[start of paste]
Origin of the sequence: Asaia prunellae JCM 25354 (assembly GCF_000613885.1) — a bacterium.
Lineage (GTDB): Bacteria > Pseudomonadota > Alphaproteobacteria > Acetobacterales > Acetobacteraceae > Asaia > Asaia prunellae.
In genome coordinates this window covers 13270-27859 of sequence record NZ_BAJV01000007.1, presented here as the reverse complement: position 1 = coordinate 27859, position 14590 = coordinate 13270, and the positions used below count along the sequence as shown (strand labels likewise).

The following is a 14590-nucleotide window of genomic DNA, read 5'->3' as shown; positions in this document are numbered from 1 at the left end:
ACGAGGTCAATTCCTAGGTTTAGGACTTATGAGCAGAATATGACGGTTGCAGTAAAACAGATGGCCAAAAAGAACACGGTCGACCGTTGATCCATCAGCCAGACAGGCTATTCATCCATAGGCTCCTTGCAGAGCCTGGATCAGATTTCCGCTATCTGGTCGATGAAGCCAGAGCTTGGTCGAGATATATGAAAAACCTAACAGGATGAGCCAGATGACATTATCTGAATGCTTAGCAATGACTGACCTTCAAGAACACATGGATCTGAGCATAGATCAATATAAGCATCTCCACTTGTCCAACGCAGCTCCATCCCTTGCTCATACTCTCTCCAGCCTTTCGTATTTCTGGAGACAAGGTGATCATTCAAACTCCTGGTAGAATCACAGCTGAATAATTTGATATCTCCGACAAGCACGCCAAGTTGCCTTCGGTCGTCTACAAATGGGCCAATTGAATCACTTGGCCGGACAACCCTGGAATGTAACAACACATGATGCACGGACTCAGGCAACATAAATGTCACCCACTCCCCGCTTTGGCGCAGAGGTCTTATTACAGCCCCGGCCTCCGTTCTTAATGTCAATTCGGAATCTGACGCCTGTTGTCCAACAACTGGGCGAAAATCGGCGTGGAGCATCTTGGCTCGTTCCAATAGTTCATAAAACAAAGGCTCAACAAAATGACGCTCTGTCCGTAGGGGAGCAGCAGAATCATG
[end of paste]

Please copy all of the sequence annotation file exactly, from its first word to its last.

Origin of the sequence: Asaia prunellae JCM 25354 (assembly GCF_000613885.1) — a bacterium.
Lineage (GTDB): Bacteria > Pseudomonadota > Alphaproteobacteria > Acetobacterales > Acetobacteraceae > Asaia > Asaia prunellae.
In genome coordinates this window covers 13270-27859 of sequence record NZ_BAJV01000007.1, presented here as the reverse complement: position 1 = coordinate 27859, position 14590 = coordinate 13270, and the positions used below count along the sequence as shown (strand labels likewise).

The following is a 14590-nucleotide window of genomic DNA, read 5'->3' as shown; positions in this document are numbered from 1 at the left end:
ACGAGGTCAATTCCTAGGTTTAGGACTTATGAGCAGAATATGACGGTTGCAGTAAAACAGATGGCCAAAAAGAACACGGTCGACCGTTGATCCATCAGCCAGACAGGCTATTCATCCATAGGCTCCTTGCAGAGCCTGGATCAGATTTCCGCTATCTGGTCGATGAAGCCAGAGCTTGGTCGAGATATATGAAAAACCTAACAGGATGAGCCAGATGACATTATCTGAATGCTTAGCAATGACTGACCTTCAAGAACACATGGATCTGAGCATAGATCAATATAAGCATCTCCACTTGTCCAACGCAGCTCCATCCCTTGCTCATACTCTCTCCAGCCTTTCGTATTTCTGGAGACAAGGTGATCATTCAAACTCCTGGTAGAATCACAGCTGAATAATTTGATATCTCCGACAAGCACGCCAAGTTGCCTTCGGTCGTCTACAAATGGGCCAATTGAATCACTTGGCCGGACAACCCTGGAATGTAACAACACATGATGCACGGACTCAGGCAACATAAATGTCACCCACTCCCCGCTTTGGCGCAGAGGTCTTATTACAGCCCCGGCCTCCGTTCTTAATGTCAATTCGGAATCTGACGCCTGTTGTCCAACAACTGGGCGAAAATCGGCGTGGAGCATCTTGGCTCGTTCCAATAGTTCATAAAACAAAGGCTCAACAAAATGACGCTCTGTCCGTAGGGGAGCAGCAGAATCATG